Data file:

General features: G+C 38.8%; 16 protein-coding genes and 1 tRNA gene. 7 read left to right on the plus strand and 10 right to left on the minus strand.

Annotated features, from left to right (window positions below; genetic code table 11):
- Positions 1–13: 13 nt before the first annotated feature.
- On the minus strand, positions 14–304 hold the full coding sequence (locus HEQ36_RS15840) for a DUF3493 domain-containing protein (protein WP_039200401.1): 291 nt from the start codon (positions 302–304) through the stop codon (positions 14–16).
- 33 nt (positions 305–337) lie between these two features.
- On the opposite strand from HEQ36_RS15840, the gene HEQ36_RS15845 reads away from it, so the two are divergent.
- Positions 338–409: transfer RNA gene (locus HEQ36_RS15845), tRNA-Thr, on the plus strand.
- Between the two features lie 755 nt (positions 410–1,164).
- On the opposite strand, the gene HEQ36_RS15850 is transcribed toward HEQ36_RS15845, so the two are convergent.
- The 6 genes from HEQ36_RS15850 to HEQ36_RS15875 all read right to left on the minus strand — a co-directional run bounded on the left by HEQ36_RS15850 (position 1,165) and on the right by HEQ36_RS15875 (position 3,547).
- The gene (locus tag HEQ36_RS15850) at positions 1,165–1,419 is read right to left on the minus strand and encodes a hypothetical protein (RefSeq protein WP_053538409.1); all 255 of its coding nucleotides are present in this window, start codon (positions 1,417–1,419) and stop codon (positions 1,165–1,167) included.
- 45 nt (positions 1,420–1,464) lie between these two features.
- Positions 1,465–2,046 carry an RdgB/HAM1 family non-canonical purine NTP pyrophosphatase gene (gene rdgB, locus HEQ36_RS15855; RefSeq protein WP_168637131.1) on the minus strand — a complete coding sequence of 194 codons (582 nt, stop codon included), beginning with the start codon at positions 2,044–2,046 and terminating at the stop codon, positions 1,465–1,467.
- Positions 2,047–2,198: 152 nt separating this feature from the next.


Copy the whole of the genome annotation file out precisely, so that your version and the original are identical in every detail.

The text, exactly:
General features: G+C 38.8%; 16 protein-coding genes and 1 tRNA gene. 7 read left to right on the plus strand and 10 right to left on the minus strand.

Annotated features, from left to right (window positions below; genetic code table 11):
- Positions 1–13: 13 nt before the first annotated feature.
- On the minus strand, positions 14–304 hold the full coding sequence (locus HEQ36_RS15840) for a DUF3493 domain-containing protein (protein WP_039200401.1): 291 nt from the start codon (positions 302–304) through the stop codon (positions 14–16).
- 33 nt (positions 305–337) lie between these two features.
- On the opposite strand from HEQ36_RS15840, the gene HEQ36_RS15845 reads away from it, so the two are divergent.
- Positions 338–409: transfer RNA gene (locus HEQ36_RS15845), tRNA-Thr, on the plus strand.
- Between the two features lie 755 nt (positions 410–1,164).
- On the opposite strand, the gene HEQ36_RS15850 is transcribed toward HEQ36_RS15845, so the two are convergent.
- The 6 genes from HEQ36_RS15850 to HEQ36_RS15875 all read right to left on the minus strand — a co-directional run bounded on the left by HEQ36_RS15850 (position 1,165) and on the right by HEQ36_RS15875 (position 3,547).
- The gene (locus tag HEQ36_RS15850) at positions 1,165–1,419 is read right to left on the minus strand and encodes a hypothetical protein (RefSeq protein WP_053538409.1); all 255 of its coding nucleotides are present in this window, start codon (positions 1,417–1,419) and stop codon (positions 1,165–1,167) included.
- 45 nt (positions 1,420–1,464) lie between these two features.
- Positions 1,465–2,046 carry an RdgB/HAM1 family non-canonical purine NTP pyrophosphatase gene (gene rdgB, locus HEQ36_RS15855; RefSeq protein WP_168637131.1) on the minus strand — a complete coding sequence of 194 codons (582 nt, stop codon included), beginning with the start codon at positions 2,044–2,046 and terminating at the stop codon, positions 1,465–1,467.
- Positions 2,047–2,198: 152 nt separating this feature from the next.